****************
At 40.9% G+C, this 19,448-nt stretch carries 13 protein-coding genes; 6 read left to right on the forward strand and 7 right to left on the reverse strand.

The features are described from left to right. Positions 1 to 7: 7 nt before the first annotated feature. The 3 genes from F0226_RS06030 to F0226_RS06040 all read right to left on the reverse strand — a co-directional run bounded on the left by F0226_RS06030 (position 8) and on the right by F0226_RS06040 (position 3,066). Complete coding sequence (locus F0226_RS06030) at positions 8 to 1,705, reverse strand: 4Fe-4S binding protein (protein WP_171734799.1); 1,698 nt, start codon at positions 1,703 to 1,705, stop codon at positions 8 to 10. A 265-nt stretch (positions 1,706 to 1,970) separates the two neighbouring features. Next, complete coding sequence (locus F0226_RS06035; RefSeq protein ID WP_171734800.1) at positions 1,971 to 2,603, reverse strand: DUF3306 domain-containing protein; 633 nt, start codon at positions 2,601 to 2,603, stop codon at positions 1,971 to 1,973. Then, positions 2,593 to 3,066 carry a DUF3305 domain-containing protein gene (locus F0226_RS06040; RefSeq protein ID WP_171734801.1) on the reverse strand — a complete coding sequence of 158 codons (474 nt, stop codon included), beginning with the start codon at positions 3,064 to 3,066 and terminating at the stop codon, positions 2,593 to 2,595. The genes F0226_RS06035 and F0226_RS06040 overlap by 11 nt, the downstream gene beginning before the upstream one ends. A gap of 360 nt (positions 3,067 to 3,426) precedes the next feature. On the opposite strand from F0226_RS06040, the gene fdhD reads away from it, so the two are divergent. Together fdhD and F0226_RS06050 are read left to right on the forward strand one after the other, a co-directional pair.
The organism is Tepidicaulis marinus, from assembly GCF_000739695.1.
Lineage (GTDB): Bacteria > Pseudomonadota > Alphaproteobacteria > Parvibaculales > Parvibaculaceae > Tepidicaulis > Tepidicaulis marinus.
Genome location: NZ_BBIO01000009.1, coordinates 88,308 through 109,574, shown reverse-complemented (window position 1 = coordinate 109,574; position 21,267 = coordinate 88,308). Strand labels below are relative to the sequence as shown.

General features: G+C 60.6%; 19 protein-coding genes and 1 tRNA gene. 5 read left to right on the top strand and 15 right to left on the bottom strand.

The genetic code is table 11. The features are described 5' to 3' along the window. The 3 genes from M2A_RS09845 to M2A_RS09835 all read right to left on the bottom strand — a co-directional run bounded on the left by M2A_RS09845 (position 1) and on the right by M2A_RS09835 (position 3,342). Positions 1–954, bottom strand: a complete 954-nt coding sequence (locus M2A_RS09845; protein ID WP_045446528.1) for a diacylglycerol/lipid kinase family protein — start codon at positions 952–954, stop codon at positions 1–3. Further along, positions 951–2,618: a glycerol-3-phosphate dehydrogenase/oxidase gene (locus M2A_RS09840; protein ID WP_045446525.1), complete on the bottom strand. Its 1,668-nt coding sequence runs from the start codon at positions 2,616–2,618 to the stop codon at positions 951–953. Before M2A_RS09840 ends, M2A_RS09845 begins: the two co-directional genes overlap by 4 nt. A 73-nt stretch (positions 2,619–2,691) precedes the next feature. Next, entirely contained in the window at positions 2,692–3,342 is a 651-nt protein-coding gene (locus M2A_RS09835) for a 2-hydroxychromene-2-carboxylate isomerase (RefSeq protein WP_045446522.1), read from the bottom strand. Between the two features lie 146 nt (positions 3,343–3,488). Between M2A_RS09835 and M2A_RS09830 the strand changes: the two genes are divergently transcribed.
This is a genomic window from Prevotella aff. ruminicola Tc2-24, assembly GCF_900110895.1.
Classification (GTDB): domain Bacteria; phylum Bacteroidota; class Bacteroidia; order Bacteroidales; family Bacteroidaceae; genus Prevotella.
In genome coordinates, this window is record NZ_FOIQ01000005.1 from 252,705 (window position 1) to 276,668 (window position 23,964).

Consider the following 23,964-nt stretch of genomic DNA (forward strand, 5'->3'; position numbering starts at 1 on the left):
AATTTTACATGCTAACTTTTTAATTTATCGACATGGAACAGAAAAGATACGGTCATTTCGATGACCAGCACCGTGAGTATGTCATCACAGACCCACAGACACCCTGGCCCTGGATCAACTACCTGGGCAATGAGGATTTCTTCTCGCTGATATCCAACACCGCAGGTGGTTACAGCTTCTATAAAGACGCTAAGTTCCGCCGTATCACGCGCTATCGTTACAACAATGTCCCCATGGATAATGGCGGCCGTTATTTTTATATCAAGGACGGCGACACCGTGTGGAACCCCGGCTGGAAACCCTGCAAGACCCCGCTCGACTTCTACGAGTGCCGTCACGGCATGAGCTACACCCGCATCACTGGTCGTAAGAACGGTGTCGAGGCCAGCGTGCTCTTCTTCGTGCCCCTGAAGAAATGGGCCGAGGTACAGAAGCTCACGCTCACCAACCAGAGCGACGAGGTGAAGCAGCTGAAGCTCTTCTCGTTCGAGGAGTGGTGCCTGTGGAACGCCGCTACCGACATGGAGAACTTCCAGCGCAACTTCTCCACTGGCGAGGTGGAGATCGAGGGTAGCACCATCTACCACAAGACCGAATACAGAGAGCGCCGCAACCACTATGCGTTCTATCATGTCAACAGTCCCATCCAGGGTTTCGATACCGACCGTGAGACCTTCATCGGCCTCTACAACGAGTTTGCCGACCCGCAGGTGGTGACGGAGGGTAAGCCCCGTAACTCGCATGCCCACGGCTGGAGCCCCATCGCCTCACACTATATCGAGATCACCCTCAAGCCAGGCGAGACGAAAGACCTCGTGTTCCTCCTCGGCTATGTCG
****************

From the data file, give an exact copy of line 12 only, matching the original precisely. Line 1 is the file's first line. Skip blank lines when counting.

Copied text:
AATTTTACATGCTAACTTTTTAATTTATCGACATGGAACAGAAAAGATACGGTCATTTCGATGACCAGCACCGTGAGTATGTCATCACAGACCCACAGACACCCTGGCCCTGGATCAACTACCTGGGCAATGAGGATTTCTTCTCGCTGATATCCAACACCGCAGGTGGTTACAGCTTCTATAAAGACGCTAAGTTCCGCCGTATCACGCGCTATCGTTACAACAATGTCCCCATGGATAATGGCGGCCGTTATTTTTATATCAAGGACGGCGACACCGTGTGGAACCCCGGCTGGAAACCCTGCAAGACCCCGCTCGACTTCTACGAGTGCCGTCACGGCATGAGCTACACCCGCATCACTGGTCGTAAGAACGGTGTCGAGGCCAGCGTGCTCTTCTTCGTGCCCCTGAAGAAATGGGCCGAGGTACAGAAGCTCACGCTCACCAACCAGAGCGACGAGGTGAAGCAGCTGAAGCTCTTCTCGTTCGAGGAGTGGTGCCTGTGGAACGCCGCTACCGACATGGAGAACTTCCAGCGCAACTTCTCCACTGGCGAGGTGGAGATCGAGGGTAGCACCATCTACCACAAGACCGAATACAGAGAGCGCCGCAACCACTATGCGTTCTATCATGTCAACAGTCCCATCCAGGGTTTCGATACCGACCGTGAGACCTTCATCGGCCTCTACAACGAGTTTGCCGACCCGCAGGTGGTGACGGAGGGTAAGCCCCGTAACTCGCATGCCCACGGCTGGAGCCCCATCGCCTCACACTATATCGAGATCACCCTCAAGCCAGGCGAGACGAAAGACCTCGTGTTCCTCCTCGGCTATGTCG